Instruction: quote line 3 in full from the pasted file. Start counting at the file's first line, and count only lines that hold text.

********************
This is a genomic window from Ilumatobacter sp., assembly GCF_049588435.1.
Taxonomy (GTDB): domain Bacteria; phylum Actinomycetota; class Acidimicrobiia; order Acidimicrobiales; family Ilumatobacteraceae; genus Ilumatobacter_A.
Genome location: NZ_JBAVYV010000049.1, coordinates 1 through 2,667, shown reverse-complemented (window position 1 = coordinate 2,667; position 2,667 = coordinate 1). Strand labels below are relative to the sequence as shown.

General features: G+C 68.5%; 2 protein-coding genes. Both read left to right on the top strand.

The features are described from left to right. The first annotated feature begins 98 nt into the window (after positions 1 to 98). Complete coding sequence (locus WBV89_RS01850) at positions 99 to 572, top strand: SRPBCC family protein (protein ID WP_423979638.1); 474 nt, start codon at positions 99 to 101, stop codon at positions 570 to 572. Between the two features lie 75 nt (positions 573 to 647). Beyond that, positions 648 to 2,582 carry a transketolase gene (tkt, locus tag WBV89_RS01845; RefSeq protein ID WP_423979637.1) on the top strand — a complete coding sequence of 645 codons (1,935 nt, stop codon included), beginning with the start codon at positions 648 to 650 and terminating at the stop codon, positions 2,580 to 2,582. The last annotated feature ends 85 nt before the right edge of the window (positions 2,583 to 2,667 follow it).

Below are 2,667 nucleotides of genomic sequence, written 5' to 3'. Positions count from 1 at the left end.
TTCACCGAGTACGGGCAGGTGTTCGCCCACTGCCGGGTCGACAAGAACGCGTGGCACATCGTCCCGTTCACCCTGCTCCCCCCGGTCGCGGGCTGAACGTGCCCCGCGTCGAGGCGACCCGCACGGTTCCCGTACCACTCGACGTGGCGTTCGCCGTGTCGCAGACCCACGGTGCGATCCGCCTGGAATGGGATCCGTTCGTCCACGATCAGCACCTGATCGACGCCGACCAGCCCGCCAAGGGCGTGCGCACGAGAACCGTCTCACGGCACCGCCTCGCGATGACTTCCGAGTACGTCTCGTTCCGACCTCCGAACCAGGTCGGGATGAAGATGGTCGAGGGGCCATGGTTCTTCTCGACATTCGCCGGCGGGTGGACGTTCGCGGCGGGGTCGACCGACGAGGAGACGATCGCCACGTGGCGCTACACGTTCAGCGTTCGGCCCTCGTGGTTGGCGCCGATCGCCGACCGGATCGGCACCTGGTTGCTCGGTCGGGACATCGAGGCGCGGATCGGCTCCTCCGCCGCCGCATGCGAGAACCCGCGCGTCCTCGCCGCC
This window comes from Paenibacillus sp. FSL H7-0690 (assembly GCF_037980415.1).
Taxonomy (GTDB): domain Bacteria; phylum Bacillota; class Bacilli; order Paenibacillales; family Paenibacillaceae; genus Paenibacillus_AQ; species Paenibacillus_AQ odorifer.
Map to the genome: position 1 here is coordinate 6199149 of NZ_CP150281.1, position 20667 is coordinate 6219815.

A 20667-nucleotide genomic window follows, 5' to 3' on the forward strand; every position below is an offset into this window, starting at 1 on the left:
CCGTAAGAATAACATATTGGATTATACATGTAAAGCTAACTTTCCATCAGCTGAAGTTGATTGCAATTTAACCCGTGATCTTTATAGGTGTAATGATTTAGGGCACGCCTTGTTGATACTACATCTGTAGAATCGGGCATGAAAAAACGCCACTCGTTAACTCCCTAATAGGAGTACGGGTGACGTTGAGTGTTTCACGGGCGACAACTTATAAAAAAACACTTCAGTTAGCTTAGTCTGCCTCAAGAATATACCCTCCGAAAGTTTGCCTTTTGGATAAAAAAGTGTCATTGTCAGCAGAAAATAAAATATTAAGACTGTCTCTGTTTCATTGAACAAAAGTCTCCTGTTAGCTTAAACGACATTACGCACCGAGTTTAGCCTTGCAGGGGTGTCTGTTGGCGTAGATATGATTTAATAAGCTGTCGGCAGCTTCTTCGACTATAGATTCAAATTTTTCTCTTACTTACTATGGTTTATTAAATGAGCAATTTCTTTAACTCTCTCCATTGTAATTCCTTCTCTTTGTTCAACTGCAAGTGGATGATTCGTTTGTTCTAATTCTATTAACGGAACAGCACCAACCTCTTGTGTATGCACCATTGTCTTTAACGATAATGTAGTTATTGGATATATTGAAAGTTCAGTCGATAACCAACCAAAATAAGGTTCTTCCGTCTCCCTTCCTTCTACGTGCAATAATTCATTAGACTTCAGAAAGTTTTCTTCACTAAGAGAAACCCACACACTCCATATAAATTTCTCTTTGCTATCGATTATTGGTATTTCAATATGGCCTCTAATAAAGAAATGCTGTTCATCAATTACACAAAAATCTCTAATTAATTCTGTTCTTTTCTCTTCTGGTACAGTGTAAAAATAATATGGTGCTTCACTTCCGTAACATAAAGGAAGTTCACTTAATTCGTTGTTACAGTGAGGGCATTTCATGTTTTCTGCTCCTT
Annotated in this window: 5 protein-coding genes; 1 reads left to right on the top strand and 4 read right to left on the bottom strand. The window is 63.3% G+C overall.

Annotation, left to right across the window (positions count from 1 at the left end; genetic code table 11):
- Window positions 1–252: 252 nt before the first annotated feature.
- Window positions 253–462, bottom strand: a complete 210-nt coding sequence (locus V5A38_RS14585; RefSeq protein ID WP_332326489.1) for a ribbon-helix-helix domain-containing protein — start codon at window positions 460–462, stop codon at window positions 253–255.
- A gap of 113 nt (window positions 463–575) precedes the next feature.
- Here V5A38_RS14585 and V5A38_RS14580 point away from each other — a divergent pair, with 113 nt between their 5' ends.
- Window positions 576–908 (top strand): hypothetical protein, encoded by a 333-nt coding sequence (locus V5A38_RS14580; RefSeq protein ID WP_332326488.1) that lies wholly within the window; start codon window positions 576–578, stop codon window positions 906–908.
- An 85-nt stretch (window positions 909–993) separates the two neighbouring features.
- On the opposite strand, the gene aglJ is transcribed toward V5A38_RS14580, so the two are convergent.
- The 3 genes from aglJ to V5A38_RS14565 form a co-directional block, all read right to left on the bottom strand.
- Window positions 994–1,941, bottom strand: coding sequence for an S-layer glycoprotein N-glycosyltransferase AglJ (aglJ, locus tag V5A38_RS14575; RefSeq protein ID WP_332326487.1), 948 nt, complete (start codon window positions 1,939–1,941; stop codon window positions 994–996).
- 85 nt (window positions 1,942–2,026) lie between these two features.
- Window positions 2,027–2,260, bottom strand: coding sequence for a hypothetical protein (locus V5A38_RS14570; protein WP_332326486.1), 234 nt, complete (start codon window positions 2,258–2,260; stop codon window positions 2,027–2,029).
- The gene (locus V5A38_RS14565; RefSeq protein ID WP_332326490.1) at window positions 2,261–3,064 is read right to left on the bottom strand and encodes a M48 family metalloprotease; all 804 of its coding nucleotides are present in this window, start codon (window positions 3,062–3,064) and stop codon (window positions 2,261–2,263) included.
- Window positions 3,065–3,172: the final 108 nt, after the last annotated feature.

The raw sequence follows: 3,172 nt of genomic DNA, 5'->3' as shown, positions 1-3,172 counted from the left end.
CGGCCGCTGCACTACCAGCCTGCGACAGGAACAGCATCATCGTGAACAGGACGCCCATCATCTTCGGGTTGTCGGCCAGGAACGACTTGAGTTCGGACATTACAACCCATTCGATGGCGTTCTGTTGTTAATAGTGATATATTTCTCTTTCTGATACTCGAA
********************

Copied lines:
Genome location: NZ_JBAVYV010000049.1, coordinates 1 through 2,667, shown reverse-complemented (window position 1 = coordinate 2,667; position 2,667 = coordinate 1). Strand labels below are relative to the sequence as shown.